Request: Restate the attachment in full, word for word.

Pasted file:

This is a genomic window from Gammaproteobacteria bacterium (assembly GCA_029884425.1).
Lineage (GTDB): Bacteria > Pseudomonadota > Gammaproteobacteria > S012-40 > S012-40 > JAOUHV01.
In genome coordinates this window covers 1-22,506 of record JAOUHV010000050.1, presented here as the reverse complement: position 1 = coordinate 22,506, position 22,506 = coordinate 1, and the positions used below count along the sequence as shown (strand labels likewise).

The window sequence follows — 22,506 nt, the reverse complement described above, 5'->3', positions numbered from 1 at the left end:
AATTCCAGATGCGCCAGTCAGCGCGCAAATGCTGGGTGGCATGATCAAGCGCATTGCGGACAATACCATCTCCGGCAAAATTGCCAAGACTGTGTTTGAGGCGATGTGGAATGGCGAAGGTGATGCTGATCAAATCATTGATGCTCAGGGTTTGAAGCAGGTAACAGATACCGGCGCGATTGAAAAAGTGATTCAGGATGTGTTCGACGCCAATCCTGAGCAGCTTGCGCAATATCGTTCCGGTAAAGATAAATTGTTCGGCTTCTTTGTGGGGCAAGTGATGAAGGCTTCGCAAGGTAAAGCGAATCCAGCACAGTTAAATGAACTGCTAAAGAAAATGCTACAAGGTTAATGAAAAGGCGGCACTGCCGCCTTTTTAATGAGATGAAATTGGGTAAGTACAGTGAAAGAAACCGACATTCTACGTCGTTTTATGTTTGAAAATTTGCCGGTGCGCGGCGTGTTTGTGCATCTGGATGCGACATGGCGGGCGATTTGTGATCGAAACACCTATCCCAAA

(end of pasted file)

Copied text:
This is a genomic window from Gammaproteobacteria bacterium (assembly GCA_029884425.1).
Lineage (GTDB): Bacteria > Pseudomonadota > Gammaproteobacteria > S012-40 > S012-40 > JAOUHV01.
In genome coordinates this window covers 1-22,506 of record JAOUHV010000050.1, presented here as the reverse complement: position 1 = coordinate 22,506, position 22,506 = coordinate 1, and the positions used below count along the sequence as shown (strand labels likewise).

The window sequence follows — 22,506 nt, the reverse complement described above, 5'->3', positions numbered from 1 at the left end:
AATTCCAGATGCGCCAGTCAGCGCGCAAATGCTGGGTGGCATGATCAAGCGCATTGCGGACAATACCATCTCCGGCAAAATTGCCAAGACTGTGTTTGAGGCGATGTGGAATGGCGAAGGTGATGCTGATCAAATCATTGATGCTCAGGGTTTGAAGCAGGTAACAGATACCGGCGCGATTGAAAAAGTGATTCAGGATGTGTTCGACGCCAATCCTGAGCAGCTTGCGCAATATCGTTCCGGTAAAGATAAATTGTTCGGCTTCTTTGTGGGGCAAGTGATGAAGGCTTCGCAAGGTAAAGCGAATCCAGCACAGTTAAATGAACTGCTAAAGAAAATGCTACAAGGTTAATGAAAAGGCGGCACTGCCGCCTTTTTAATGAGATGAAATTGGGTAAGTACAGTGAAAGAAACCGACATTCTACGTCGTTTTATGTTTGAAAATTTGCCGGTGCGCGGCGTGTTTGTGCATCTGGATGCGACATGGCGGGCGATTTGTGATCGAAACACCTATCCCAAA